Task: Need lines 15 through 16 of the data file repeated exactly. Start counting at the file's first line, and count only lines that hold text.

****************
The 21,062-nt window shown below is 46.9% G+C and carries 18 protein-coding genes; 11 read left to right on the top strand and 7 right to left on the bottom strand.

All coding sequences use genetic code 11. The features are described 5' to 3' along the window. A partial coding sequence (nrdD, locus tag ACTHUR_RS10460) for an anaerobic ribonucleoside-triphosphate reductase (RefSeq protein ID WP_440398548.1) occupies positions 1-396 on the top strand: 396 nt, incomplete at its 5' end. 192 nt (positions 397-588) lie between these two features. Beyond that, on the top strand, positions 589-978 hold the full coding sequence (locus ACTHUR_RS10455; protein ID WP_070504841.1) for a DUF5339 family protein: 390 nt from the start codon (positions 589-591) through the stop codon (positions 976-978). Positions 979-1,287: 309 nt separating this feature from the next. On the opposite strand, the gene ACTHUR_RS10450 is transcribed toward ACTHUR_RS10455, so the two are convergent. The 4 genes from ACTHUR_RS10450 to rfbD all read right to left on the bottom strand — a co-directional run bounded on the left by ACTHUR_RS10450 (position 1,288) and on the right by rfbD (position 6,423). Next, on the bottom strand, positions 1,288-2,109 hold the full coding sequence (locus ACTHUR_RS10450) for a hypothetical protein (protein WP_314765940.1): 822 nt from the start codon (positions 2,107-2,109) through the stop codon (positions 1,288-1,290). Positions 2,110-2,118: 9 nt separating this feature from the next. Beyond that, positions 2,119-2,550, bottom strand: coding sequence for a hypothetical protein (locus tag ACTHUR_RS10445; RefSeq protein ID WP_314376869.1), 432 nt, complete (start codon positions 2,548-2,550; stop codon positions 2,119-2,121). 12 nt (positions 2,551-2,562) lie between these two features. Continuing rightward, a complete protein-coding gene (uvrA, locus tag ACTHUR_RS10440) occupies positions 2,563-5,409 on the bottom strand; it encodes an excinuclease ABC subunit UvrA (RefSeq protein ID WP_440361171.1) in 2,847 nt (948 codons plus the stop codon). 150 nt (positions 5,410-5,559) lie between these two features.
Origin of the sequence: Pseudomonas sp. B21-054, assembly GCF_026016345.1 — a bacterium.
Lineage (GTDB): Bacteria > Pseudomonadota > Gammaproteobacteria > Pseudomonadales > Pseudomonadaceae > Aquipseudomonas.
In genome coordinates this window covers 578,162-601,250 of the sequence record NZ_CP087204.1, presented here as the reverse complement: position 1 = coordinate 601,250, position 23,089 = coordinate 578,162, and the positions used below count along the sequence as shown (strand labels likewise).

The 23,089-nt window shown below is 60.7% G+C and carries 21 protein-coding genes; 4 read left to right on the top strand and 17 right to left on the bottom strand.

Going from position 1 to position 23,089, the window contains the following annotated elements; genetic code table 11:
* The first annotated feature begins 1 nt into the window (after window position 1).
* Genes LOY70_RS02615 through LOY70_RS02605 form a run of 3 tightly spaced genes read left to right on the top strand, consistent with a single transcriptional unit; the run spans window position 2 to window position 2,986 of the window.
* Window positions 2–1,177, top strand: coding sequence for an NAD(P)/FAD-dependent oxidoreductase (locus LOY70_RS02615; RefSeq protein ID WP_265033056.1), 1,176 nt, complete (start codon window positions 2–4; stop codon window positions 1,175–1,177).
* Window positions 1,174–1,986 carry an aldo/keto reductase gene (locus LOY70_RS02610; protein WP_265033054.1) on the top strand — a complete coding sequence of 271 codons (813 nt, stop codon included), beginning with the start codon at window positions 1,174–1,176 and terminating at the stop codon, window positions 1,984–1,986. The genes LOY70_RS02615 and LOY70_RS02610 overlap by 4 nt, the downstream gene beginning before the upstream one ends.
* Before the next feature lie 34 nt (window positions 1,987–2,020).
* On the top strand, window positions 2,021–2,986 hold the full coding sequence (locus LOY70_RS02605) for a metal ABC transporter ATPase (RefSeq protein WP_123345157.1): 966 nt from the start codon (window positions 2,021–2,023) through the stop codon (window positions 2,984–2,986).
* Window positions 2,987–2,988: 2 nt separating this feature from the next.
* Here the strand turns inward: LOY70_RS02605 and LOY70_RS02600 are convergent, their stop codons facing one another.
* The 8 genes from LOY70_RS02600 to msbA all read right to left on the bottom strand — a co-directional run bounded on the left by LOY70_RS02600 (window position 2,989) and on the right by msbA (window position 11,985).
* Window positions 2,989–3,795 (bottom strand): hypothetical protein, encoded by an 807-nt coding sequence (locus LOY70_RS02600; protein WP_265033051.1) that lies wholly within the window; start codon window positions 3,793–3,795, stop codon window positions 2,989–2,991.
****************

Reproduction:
* Here the strand turns inward: LOY70_RS02605 and LOY70_RS02600 are convergent, their stop codons facing one another.
* The 8 genes from LOY70_RS02600 to msbA all read right to left on the bottom strand — a co-directional run bounded on the left by LOY70_RS02600 (window position 2,989) and on the right by msbA (window position 11,985).